Two things are clear about the 2020 presidential debate.
First, the format is not successful. It discourages debate between the contenders. I return to this below.
Second, the winner of this debate will never live in the White House. That is because the winner, he who gained most from the debate, was undoubtedly the moderator, Chris Wallace.
Like others peripheral to a main event—such as House of Commons Speaker John Bercow during BREXIT and Bishop Michael Curry at Prince Harry and Meghan’s wedding—the moderator seemed unaware of the fact that people did not tune in to hear him.
Deciding not to play the invisible role he said he desired, he effectively became one of the debaters. His reward is that he is now recognizable beyond his Sunday FoxTV programme, not only in the United States but across the world. Moreover, he is now the darling of one side.
A registered Democrat, he found the evidence of Christine Blasey Ford on Supreme Court Justice Kavanaugh to be “credible” and that additional witnesses should have been called to the Senate impeachment hearing. President Trump, he says, should be condemned for naming the mainstream media “enemy of the people,” even if they knowingly published four years of “fake news” on the unconstitutional and illegal coup against him.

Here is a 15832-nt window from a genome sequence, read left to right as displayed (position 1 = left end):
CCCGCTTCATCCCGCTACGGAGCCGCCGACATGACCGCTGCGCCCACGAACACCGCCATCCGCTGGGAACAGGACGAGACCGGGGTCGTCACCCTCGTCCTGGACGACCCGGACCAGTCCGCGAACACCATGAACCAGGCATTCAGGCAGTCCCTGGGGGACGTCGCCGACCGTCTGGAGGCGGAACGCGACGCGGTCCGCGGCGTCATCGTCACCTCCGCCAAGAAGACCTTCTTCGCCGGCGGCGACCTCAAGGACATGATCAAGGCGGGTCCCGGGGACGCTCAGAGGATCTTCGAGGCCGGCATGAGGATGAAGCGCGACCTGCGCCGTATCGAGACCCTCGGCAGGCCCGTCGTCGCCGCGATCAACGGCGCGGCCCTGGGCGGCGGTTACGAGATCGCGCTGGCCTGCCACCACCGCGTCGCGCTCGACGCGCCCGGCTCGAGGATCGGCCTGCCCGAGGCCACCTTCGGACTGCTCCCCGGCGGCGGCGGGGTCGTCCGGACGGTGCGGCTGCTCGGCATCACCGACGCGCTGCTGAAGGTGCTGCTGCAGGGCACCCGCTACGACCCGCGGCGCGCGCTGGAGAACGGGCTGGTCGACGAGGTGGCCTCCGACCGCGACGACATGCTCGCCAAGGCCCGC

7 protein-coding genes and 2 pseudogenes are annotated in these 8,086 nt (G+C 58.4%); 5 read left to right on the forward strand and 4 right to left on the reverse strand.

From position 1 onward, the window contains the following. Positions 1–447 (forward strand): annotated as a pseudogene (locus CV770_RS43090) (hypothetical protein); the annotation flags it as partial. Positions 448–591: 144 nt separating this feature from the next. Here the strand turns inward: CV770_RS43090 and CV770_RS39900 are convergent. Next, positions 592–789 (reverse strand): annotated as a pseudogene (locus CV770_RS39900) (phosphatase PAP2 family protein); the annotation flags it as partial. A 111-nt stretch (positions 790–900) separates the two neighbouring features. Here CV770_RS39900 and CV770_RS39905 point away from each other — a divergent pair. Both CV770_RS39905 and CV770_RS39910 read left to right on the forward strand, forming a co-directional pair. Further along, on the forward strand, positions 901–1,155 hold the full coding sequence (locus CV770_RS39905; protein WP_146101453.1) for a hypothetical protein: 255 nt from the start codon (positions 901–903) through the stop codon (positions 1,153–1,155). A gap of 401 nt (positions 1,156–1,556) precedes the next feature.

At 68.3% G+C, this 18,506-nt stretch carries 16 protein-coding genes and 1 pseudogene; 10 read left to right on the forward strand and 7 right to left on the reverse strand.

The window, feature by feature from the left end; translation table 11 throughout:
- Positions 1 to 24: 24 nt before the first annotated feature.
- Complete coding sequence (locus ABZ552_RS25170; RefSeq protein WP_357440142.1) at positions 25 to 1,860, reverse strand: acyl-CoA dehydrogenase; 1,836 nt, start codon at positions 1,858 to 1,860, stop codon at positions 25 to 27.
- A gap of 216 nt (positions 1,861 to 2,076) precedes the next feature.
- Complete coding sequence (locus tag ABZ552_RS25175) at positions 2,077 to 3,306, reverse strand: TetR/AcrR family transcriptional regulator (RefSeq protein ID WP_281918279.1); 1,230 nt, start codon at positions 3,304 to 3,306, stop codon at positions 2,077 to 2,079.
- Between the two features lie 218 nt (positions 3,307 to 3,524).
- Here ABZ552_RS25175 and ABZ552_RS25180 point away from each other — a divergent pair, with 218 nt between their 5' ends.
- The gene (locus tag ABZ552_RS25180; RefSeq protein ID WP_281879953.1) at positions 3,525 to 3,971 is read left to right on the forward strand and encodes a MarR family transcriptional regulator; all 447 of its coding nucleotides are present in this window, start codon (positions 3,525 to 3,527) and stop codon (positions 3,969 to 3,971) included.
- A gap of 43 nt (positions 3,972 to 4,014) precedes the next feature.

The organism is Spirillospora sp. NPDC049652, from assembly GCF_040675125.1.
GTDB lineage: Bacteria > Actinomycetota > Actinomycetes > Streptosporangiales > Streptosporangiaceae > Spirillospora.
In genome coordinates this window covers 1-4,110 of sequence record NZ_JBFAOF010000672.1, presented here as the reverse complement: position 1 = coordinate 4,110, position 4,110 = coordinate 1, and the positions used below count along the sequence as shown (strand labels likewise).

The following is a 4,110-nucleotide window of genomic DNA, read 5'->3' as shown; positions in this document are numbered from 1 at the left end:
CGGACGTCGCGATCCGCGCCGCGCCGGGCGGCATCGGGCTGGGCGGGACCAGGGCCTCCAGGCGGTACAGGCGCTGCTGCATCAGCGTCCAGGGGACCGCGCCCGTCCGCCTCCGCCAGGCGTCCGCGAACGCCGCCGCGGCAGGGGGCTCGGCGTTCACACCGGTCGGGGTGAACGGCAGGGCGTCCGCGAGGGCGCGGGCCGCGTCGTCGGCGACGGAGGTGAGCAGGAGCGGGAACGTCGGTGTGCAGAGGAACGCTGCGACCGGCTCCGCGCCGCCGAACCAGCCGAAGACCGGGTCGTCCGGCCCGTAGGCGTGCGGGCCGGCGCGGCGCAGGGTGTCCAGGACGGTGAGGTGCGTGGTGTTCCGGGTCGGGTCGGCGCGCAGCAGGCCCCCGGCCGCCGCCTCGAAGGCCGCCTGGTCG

The moderator’s questions were of the category which, in chairing an investigation, I have tried to dissuade other panel members from putting. Such questions are always too long and convoluted, a mixture of evidence and opinion with the actual question too often of the loaded “When did you stop beating your wife?” variety.
I have found a similar phenomenon when giving evidence at some or other parliamentary committee hearing. The best solution is before answering to pause in reflection until the questioner becomes uneasy, and then ask: “Could you repeat the question?”
Among the worst questions asked in the Trump-Biden debate was one which yet again repeated the tired Charlottesville fiction that Trump supported and did not condemn white supremacists there.
He did, and on several occasions.
The question, delivered by the moderator as if he were the Inquisition’s Tomás de Torquemada, was: “Are you willing tonight to condemn white supremacists and militia groups, and to say that they need to stand down and not add to the violence in a number of these cities as we saw in Kenosha and as we’ve seen in Portland?”
Apart from implying, especially through the studied use of the words “willing” and “tonight,” that Trump has not previously condemned supremacists, the question denies the fact that the Democrat’s allies or military arm, BLM and Antifa, are responsible for almost all of the looting, burning, assaulting, and killing across America. It suggests white supremacists are at least equally culpable, which is just not so.
The president replied to Wallace in the affirmative more than once, to be faced with an increasingly shrill demand, soon joined by Biden, that he do what he had already done.
The moderator was well aware of at least one previous condemnation. Why? Because he not only heard it, he asked it.
As co-moderator for a Detroit Republican primary on March 3, 2016—four years ago—he asked much the same question from Trump, and received much the same spirited condemnation.